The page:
Category Archives: Education

Pro-Life as a Human Right

Simply saying “No” to abortion is not enough, in fact that advocacy is incomplete and can even hinder the promotion of human rights as a whole.  Being pro-life continues even as far as making sure there are good schools and even good jobs with healthy working conditions to lessen the pressure on families.

St. Thomas Aquinas wrote extensively about natural law which continues to influence the philosophy of human rights even today.

Our Catholic Identity One of the primary undertakings of the Catholic Church is the promotion of human rights. We do this through our Catholic Charities, Propagation of the Faith(coordination and promotion of Catholic missions), Caritas’ services for the poor, etc. The Catholic Church educates more people than any other institution in the world and is at the forefront of providing health services to the sick. Our advocacy for human rights in an inseparable part of our identity as Catholics.

Rights vs. Civil Liberties “Rights” are fundamental conditions that innately belong to each person by merit of our participation in nature. It is possible to suppress  human rights, but suppression is a violation of nature and has no bearing on the rights we are entitled to as people. Sometimes we describe conditions that belong to each person because of social contract. Those are “civil liberties” and not necessarily “rights.”

The March for Life attracts several hundred thousand participants every January in Washington DC. The crowd is multicultural and increasingly younger, primarily fueled by a network of pro-life Catholics.

Life as a Human Right: The first human right is the right to life. Without full  protection for this, the rights to education and labor are seriously compromised. It is so fundamental that it includes protection for the most vulnerable among us(embryos, those sentenced to death, the ill, and elderly). Being truly pro-life continues even as far as making sure there are good schools and even good jobs with healthy working conditions to lessen the pressure on families.

What about social stigma? In a word, it is wrong. Acting or speaking in a way that may embarrass a mom or a woman post-abortion gravely hinders the efficacy and public opinion of the pro-life movement. We have a responsibility to do our best to speak charitably and be acutely aware of how sensitive the circumstances are for  the women we are advocating for.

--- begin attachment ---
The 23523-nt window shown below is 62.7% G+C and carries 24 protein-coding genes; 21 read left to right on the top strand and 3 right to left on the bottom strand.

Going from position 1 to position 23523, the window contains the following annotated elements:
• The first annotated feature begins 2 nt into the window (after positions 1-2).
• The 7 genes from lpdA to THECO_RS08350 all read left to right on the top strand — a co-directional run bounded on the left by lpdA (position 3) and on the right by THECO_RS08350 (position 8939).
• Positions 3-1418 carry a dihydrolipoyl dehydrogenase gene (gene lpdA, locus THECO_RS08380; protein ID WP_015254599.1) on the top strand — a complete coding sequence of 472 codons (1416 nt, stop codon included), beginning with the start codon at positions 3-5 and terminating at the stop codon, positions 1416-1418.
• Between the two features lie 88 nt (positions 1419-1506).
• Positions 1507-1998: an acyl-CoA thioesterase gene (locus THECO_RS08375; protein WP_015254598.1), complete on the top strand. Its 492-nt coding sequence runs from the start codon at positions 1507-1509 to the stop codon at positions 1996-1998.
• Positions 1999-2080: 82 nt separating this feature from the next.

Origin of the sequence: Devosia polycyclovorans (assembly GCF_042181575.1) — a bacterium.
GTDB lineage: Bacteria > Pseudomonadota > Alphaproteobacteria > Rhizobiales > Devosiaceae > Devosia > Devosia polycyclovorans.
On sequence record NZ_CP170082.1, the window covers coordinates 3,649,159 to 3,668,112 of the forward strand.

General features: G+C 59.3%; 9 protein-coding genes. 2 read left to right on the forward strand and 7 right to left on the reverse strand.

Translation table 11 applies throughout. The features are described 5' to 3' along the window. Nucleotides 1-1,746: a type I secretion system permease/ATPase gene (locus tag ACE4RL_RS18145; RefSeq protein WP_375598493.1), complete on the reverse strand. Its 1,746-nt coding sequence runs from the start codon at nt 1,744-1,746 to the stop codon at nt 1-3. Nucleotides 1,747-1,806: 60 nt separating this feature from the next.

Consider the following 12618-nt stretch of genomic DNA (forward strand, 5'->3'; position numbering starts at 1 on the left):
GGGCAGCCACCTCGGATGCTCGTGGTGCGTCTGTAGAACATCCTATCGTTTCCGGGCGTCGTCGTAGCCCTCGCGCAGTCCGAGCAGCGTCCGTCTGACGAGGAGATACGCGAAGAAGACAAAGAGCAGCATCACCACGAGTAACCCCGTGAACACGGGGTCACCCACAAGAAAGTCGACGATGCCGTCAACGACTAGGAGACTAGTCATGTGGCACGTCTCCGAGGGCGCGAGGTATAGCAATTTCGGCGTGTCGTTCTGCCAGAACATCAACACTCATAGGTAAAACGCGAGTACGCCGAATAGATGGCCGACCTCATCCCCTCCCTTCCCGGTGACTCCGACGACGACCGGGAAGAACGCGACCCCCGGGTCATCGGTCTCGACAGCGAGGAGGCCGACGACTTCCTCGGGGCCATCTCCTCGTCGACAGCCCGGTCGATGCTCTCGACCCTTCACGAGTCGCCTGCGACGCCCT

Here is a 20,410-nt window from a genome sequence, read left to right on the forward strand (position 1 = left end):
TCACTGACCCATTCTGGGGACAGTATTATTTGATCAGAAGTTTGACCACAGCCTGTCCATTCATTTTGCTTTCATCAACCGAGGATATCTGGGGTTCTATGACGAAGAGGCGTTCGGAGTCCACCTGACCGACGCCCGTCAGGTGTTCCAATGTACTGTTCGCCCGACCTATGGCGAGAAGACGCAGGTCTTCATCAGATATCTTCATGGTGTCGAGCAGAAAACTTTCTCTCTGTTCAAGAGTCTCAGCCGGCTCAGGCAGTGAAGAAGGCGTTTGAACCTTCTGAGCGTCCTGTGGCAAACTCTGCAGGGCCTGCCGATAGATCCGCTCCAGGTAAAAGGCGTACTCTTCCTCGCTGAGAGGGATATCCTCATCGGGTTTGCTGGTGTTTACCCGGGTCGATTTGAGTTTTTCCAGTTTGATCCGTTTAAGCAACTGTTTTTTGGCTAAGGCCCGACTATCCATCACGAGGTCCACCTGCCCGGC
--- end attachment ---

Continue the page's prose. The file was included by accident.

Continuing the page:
But there are many reasons why moms may feel pressured to undergo the procedure!  That is why being pro-life continues well past advocacy for pregnant moms. Some of the driving forces of unplanned pregnancies include poverty and lack of access to a good education.

The advocacy reaches far… Are there quality schools in my neighborhood? Are there available jobs with healthy working conditions? Are workers being paid a just wage? Note that a majority of children with Down Syndrome do not make it to term by parental choice. Are there health care options available to less fortunate families?

Human Rights and advocacy: it’s inseparable from our identity as Catholics.



The Feast of Saint John Bosco

Saint John Bosco

Today is the feast day of my patron saint, Don Giovanni Melchiorre Bosco(1815-1888)!

Why are so many Christians around the world devoted to Saint John Bosco? It’s because we are attracted to his ability to reconcile a simple lifestyle with the building of an empire of charity – and perhaps just as impressive is his fidelity to what he believed was his calling even when things seemed doomed to fail. It all started on Good Friday of 1817 when two-year old John Bosco heard the words, “John, you have a father no more.” His father had passed away.

The relic of St. John Bosco's body in Washington DC 2010

Living in an economically depressed region in 19th century Northern Italy, young John spent his time attending Mass, practicing card tricks, and tightrope walking. Soon, he started attracting large crowds with his talents, and he only charged a simple admission: a prayer. Not everyone paid the admission fee, challenging him to find other ways to help people discover Christ.

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